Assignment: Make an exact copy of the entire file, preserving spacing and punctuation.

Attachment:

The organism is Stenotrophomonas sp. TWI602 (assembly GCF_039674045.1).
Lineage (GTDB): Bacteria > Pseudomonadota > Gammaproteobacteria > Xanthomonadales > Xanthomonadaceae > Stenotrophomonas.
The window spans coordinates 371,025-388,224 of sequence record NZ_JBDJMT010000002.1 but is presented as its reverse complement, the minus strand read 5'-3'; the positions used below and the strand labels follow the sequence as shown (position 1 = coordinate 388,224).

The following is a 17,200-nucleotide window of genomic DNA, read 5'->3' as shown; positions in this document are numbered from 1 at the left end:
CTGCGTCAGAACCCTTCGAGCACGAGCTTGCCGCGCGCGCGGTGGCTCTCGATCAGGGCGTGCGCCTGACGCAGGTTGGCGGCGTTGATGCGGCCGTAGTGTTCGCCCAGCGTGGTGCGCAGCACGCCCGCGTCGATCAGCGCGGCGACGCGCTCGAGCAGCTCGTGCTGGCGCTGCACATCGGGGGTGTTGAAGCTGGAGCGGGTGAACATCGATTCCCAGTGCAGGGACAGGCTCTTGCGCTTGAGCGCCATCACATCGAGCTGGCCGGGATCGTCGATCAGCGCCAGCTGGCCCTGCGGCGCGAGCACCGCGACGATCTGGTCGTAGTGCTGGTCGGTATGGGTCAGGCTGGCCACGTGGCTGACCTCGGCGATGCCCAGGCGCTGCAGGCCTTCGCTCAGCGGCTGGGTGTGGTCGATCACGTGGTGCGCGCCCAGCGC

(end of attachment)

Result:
The organism is Stenotrophomonas sp. TWI602 (assembly GCF_039674045.1).
Lineage (GTDB): Bacteria > Pseudomonadota > Gammaproteobacteria > Xanthomonadales > Xanthomonadaceae > Stenotrophomonas.
The window spans coordinates 371,025-388,224 of sequence record NZ_JBDJMT010000002.1 but is presented as its reverse complement, the minus strand read 5'-3'; the positions used below and the strand labels follow the sequence as shown (position 1 = coordinate 388,224).

The following is a 17,200-nucleotide window of genomic DNA, read 5'->3' as shown; positions in this document are numbered from 1 at the left end:
CTGCGTCAGAACCCTTCGAGCACGAGCTTGCCGCGCGCGCGGTGGCTCTCGATCAGGGCGTGCGCCTGACGCAGGTTGGCGGCGTTGATGCGGCCGTAGTGTTCGCCCAGCGTGGTGCGCAGCACGCCCGCGTCGATCAGCGCGGCGACGCGCTCGAGCAGCTCGTGCTGGCGCTGCACATCGGGGGTGTTGAAGCTGGAGCGGGTGAACATCGATTCCCAGTGCAGGGACAGGCTCTTGCGCTTGAGCGCCATCACATCGAGCTGGCCGGGATCGTCGATCAGCGCCAGCTGGCCCTGCGGCGCGAGCACCGCGACGATCTGGTCGTAGTGCTGGTCGGTATGGGTCAGGCTGGCCACGTGGCTGACCTCGGCGATGCCCAGGCGCTGCAGGCCTTCGCTCAGCGGCTGGGTGTGGTCGATCACGTGGTGCGCGCCCAGCGC